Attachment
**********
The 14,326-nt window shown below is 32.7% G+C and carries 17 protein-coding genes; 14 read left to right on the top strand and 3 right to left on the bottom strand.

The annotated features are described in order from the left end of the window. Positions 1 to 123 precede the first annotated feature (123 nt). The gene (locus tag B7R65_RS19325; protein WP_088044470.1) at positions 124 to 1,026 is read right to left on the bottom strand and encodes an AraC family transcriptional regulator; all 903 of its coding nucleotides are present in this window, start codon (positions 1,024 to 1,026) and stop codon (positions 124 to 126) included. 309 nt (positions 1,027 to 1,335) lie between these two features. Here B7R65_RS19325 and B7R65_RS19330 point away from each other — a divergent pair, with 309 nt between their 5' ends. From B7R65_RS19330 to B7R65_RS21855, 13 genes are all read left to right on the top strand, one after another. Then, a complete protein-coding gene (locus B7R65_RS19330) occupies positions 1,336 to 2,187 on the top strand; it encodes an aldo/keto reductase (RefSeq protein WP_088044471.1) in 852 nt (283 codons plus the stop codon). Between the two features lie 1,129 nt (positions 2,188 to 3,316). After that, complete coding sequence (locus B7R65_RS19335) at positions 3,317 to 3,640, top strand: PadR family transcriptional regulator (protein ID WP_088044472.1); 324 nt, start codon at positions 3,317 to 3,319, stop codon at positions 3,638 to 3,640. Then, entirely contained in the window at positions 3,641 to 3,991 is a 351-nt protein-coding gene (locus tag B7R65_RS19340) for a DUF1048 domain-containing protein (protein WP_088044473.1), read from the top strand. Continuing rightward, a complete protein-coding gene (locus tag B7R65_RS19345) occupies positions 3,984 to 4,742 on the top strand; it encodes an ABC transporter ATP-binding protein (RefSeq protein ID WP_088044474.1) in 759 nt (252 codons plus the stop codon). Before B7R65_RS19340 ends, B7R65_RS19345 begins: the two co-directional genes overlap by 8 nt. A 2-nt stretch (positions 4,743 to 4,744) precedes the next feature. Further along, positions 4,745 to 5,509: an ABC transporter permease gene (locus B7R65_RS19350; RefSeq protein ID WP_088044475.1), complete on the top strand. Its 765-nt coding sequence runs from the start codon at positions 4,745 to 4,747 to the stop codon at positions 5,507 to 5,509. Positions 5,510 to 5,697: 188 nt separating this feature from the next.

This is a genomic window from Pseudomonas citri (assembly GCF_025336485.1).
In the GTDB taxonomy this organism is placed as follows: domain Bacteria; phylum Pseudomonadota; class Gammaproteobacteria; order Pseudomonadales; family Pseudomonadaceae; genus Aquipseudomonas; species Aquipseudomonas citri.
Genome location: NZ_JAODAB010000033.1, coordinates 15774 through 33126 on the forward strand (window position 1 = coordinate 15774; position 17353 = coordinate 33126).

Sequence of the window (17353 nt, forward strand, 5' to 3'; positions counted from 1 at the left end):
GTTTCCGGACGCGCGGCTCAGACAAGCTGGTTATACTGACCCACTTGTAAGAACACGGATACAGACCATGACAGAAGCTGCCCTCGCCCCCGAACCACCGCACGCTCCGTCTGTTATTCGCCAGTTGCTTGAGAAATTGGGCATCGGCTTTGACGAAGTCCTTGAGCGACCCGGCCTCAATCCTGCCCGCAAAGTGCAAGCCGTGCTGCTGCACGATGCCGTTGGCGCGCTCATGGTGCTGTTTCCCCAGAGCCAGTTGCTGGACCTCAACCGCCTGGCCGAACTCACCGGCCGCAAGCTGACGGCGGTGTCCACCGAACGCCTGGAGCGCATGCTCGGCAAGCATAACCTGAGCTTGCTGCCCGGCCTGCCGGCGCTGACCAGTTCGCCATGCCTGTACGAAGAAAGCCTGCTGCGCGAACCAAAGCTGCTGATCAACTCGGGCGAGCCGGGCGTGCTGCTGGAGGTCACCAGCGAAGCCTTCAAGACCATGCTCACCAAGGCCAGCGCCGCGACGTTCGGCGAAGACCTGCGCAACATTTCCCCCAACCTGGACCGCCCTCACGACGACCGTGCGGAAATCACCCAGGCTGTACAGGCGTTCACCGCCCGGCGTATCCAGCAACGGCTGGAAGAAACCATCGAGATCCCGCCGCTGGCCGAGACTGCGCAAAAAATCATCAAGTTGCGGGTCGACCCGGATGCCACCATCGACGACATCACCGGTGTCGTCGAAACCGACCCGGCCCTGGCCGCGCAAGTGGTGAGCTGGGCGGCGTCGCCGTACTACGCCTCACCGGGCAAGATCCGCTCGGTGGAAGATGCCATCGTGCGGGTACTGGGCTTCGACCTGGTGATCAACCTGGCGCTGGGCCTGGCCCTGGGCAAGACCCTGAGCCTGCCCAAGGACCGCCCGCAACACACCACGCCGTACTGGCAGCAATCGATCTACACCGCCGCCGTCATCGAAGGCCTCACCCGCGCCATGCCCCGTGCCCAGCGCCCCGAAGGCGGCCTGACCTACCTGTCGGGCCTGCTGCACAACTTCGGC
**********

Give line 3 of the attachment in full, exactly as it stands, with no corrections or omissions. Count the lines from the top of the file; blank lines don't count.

This is a genomic window from Pseudomonas citri (assembly GCF_025336485.1).